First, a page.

The West Nile Virus Has Infected An Individual In South Carolina
Last year Americans were concerned about the spread of the Zika virus. However, it seems that Zika is not the mosquito-borne disease to fear these days, as infection rates in America have sharply decreased. Surprisingly, the virus to fear now is the West Nile virus. The Department of Health and Environmental Control confirmed that an individual had tested positive for the West Nile virus in Rock Hill, South Carolina. Not only that, but mosquito traps located in the Oakdale neighborhood of Rock Hill contained mosquitoes that tested positive for the virus. Luckily, health officials in Rock Hill are not taking this matter lightly. Insect pest controllers are planning on spraying an insecticide in response to the unfortunate findings.
The Centers for Disease Control and Prevention have clear guidelines outlining how health officials are to handle scenarios like the one in Rock Hill. As you can imagine, many residents of Rock Hill are concerned, and some frightened, about what will transpire now that the West Nile virus has popped up in their city. Also, some residents are concerned about the use of chemicals that will be used to combat the spread of the disease.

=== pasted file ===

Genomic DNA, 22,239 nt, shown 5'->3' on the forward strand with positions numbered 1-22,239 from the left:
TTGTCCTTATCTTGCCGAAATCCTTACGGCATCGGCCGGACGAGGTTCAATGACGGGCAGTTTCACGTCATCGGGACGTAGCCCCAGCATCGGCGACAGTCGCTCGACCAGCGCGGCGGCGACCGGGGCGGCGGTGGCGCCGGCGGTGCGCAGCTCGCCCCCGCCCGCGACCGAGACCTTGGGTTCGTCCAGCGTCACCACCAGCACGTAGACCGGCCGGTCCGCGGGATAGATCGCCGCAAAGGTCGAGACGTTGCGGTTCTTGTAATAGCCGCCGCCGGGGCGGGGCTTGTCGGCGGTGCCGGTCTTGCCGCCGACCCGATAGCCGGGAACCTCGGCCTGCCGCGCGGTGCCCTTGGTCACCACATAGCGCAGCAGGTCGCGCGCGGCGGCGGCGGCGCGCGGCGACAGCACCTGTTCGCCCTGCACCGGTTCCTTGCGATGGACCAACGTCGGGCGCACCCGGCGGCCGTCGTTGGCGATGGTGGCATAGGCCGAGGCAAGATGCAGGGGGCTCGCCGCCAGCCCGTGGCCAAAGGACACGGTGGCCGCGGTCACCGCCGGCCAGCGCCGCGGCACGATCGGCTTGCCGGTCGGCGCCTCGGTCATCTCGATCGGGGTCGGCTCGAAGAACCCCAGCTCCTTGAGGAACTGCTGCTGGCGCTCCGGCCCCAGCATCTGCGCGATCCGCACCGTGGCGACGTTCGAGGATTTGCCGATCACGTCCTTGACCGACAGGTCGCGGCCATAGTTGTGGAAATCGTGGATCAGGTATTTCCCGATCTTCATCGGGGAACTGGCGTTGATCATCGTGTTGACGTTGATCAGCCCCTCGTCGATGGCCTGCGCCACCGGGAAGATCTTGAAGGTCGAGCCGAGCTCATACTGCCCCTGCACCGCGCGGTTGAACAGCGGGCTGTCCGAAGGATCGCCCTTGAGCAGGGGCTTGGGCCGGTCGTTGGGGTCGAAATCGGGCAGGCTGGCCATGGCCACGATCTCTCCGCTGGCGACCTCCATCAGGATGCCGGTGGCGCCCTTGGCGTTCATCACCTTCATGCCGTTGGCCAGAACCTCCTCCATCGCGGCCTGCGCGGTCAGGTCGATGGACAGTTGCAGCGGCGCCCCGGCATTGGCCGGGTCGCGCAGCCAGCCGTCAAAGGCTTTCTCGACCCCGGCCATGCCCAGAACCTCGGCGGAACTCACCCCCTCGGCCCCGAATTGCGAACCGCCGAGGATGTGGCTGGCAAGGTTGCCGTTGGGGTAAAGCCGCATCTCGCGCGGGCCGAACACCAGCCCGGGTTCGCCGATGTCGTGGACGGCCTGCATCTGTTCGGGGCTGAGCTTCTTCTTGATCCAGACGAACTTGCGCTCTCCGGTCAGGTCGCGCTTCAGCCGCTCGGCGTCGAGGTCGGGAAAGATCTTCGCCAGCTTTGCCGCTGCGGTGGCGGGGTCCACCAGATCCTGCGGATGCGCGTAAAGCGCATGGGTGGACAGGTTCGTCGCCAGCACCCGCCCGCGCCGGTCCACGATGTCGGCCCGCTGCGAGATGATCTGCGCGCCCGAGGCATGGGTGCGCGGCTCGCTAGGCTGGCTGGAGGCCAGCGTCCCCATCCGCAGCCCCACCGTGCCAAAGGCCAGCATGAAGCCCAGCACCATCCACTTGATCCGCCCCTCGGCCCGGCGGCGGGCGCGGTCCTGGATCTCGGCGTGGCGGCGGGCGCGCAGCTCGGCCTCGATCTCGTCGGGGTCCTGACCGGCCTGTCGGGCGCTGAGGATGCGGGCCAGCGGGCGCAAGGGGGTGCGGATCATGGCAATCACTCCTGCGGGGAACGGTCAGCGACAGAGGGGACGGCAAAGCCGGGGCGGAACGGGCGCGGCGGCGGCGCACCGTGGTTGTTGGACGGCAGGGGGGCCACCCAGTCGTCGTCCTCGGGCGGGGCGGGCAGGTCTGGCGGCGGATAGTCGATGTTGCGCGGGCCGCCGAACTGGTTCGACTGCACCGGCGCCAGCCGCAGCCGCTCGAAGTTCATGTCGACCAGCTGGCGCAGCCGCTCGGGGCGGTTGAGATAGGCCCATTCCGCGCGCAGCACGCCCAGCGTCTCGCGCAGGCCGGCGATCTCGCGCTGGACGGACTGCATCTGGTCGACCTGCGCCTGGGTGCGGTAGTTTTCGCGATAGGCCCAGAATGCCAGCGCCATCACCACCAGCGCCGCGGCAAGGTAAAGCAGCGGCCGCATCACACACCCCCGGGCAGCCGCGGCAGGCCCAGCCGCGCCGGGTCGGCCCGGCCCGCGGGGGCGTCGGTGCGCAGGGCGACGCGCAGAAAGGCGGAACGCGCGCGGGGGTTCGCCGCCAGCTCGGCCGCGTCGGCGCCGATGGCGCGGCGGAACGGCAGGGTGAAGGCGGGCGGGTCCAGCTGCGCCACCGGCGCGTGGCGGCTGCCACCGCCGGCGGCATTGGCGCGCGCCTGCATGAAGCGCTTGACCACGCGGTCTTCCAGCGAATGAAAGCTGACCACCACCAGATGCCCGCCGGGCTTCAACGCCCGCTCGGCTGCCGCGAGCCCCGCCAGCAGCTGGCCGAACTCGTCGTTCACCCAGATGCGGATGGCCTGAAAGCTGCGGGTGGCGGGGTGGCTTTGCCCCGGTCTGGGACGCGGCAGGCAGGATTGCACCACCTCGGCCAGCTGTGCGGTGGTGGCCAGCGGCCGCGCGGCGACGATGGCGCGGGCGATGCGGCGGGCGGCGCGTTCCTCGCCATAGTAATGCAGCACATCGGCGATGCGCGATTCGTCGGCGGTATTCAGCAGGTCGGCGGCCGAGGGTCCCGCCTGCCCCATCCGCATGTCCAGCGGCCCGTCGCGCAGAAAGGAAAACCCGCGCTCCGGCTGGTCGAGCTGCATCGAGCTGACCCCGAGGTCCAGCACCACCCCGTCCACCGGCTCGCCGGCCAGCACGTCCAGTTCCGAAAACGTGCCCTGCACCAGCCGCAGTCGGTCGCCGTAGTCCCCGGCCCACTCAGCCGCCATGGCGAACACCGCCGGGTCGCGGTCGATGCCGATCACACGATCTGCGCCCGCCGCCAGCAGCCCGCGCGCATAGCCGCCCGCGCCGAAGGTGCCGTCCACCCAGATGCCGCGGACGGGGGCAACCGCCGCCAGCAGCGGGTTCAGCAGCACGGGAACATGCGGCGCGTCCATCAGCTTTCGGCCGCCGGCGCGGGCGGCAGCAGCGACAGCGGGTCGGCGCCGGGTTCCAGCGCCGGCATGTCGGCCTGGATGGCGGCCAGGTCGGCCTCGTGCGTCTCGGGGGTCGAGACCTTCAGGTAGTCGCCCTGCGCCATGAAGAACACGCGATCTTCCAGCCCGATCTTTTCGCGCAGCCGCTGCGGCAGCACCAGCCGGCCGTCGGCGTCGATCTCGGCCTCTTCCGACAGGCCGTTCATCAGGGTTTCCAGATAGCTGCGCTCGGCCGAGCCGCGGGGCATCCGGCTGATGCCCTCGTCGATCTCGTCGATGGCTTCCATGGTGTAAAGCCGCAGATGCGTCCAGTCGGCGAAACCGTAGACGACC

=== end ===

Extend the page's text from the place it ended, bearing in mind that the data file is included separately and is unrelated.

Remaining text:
Insect-pest control professionals are planning on spraying an area around the Oakdale fire station for a few hours Wednesday night. A one mile radius surrounding the fire station will contain an insecticide known as Aqua-Reslin. An area around three different schools will also be sprayed with the solution. The insecticide spray is not harmful to humans, but residents should nevertheless avoid areas that will be exposed to the insecticide, just for a short time. Residents are also being told to rid their yards of anything that attracts mosquitoes, such as standing water
Those with pre-existing medical issues, and people ill from cancer are known to experience symptoms of West Nile that are worse than normal. One in five infected individuals will begin experiencing symptoms of the virus within fourteen days. Recovery can take months, and no vaccine has yet been developed.
Do you believe that Rock Hill will see any residents contract the West Nile virus? Are mosquito populations numerous and unavoidable in the state of South Carolina?